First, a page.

Published in President's Blog

Huntersville, NC February 14, 2017 – Business and community leaders will get their first chance to meet incoming Charlotte Mecklenburg School Superintendent Dr. Clayton Wilcox as well as thank current CMS Superintendent Dr. Ann Clark for her outstanding leadership at a Lake Norman Chamber of Commerce PowerLuncheon to be held Thursday, March 16th noon at Northstone Country Club, 15801 Northstone Dr. in Huntersville. The luncheon event, presented by Allen Tate Realtors, features both education leaders, who will be introduced by CMS District #1 Representative Rhonda Lennon.

The cost to attend the luncheon is $20 for Lake Norman Chamber Members and $25 for non-members. It is sponsored by Business Today / Cornelius Today and WSIC 100.7 FM. To register, visit lakenormanchamber.org or call the chamber at 704-892-1922.

Clark Ann 2015Dr. Clark, who has led the CMS School District since her appointment in January 2015, will highlight the success of the system during her tenure as well as focus on areas of improvement for the balance of the school year. Clark will continue serving as superintendent through June 2017. Under her leadership, Dr. Clark has demonstrated a deep institutional knowledge and commitment in her role as superintendent of Charlotte-Mecklenburg Schools. Clark has held a variety of teaching and administrative positions in CMS since joining the district in 1983 as a teacher of behaviorally and emotionally handicapped children at Devonshire Elementary.

The Chamber luncheon will also be the first opportunity many in the Huntersville, Cornelius, and Davidson market will have had to meet the Dr. Wilcox who will assume his duties later this year. The business event provides Dr. Wilcox an opportunity to meet business, community, and elected leaders from North Mecklenburg and hear firsthand their thoughts and concerns when it comes to K-12 education.

Dr. Wilcox was chosen as superintendent of Charlotte-Mecklenburg Schools in December 2016 by the nine-member Board of Education. Dr. Wilcox will join the district from Washington County (Hagerstown) Public Schools in Maryland, where he has been superintendent since 2011. He will begin his new role at CMS on July 1. Dr. Wilcox brings a wide-ranging mix of corporate and education experience to his new role, which is his fourth superintendency.clayton wilcox 480x640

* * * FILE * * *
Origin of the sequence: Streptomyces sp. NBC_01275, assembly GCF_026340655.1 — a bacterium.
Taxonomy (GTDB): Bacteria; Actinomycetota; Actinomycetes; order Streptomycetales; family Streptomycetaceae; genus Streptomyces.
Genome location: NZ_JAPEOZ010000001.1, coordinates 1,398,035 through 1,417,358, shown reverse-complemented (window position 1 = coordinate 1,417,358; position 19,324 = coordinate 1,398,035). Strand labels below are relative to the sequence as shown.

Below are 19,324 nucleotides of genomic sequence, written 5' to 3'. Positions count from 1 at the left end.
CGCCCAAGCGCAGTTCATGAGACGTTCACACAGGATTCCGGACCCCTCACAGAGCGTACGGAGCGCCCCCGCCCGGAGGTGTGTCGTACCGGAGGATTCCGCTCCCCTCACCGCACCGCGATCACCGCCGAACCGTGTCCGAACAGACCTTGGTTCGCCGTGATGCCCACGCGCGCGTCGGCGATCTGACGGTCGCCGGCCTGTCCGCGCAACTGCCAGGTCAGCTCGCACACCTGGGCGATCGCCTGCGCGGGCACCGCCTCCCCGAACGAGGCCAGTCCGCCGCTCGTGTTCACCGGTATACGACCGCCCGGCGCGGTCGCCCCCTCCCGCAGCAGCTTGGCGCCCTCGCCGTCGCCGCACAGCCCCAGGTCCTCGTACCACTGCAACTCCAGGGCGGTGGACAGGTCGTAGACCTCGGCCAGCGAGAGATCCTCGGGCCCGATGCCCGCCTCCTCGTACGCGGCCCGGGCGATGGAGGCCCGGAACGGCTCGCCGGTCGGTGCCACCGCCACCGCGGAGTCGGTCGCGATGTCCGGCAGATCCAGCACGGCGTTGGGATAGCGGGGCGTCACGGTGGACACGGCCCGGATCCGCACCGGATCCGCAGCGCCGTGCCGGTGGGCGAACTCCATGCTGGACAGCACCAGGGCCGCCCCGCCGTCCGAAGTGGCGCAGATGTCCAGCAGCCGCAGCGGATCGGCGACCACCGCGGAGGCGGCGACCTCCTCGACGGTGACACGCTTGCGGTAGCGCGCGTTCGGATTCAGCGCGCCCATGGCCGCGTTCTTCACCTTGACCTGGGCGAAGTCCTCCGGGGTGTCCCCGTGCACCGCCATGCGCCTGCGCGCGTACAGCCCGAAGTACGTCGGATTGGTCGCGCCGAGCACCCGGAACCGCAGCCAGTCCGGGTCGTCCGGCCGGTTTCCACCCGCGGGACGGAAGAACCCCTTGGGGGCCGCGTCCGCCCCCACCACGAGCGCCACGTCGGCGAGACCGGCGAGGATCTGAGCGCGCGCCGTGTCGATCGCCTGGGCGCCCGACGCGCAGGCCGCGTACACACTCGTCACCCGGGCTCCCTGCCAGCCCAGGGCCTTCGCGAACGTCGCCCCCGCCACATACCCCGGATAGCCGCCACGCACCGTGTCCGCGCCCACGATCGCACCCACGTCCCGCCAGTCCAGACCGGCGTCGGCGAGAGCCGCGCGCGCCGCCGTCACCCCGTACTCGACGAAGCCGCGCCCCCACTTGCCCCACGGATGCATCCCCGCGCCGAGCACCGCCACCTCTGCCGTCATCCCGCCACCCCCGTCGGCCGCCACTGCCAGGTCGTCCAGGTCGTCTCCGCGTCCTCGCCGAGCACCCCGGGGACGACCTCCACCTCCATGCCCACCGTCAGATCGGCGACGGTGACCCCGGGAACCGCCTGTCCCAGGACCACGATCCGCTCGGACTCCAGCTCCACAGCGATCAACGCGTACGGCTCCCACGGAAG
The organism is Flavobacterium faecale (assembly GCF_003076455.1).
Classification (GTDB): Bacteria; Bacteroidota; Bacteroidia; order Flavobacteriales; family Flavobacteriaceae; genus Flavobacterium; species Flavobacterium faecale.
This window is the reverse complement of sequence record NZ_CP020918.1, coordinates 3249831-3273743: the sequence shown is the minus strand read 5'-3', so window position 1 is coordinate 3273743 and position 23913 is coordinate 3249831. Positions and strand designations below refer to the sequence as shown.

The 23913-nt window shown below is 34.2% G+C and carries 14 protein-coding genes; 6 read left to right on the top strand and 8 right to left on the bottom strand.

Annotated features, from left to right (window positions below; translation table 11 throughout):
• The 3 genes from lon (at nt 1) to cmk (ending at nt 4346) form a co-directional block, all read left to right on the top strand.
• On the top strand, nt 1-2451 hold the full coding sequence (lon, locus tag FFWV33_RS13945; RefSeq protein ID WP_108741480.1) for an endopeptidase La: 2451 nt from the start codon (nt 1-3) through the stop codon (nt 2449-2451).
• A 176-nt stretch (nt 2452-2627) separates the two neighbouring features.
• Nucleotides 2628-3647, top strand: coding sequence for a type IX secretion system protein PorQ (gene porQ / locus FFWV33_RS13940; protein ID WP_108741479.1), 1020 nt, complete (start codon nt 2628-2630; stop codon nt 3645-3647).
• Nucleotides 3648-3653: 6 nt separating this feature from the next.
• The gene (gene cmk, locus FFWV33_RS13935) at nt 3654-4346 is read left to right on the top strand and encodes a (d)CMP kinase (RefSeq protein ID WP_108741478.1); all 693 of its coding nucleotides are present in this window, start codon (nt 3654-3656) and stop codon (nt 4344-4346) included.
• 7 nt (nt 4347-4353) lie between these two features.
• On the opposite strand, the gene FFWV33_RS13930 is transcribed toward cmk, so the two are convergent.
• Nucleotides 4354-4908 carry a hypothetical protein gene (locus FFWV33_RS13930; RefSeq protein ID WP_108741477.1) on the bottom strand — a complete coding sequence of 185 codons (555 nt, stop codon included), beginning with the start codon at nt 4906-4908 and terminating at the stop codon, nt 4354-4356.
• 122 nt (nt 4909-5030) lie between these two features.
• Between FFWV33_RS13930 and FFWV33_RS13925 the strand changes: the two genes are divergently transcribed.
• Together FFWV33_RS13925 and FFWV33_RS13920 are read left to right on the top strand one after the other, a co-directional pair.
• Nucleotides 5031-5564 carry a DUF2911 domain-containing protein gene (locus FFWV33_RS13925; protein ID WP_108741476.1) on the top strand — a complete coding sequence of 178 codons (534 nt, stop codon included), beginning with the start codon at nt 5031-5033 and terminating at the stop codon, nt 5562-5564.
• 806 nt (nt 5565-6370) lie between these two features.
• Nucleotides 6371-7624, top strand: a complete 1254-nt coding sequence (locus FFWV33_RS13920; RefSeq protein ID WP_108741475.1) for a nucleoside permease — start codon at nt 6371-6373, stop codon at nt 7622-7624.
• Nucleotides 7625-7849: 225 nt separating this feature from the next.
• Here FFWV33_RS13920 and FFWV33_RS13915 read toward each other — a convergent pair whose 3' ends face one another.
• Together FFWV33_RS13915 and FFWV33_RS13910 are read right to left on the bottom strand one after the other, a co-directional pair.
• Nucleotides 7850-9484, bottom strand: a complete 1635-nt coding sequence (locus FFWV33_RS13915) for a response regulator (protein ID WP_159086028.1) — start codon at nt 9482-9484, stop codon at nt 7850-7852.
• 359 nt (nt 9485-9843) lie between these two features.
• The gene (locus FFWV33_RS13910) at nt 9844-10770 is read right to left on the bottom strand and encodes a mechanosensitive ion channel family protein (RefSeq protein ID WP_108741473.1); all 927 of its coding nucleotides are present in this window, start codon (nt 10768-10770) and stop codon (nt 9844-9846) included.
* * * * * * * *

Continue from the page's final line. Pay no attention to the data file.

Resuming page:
Bill Russell, President of the Chamber states, "We are excited to have an opportunity with Dr. Clark as she shares with our chamber members and guests the strides we have made in public education under her guidance and the plans in place to shape our future workforce - the children of Mecklenburg County. Education is the very foundation of our business and economic development efforts and we are grateful for her dedication and commitment to public education. It is also the first opportunity many of us will have had to meet our incoming CMS Superintendent Dr. Clayton Wilcox."

The Lake Norman Chamber of Commerce, with approximately 1,000 business members, serves the Huntersville, Davidson, Cornelius, and greater Lake Norman regional business community.

Published in Member News

CharMeckThis month’s Focus Friday will center on the work of the Charlotte-Mecklenburg Opportunity Task Force. The Task Force is exploring the economic climate in our communities and working to identify solutions to not only make opportunity more achievable for all of us, but also make our region a more desirable destination for new businesses and families.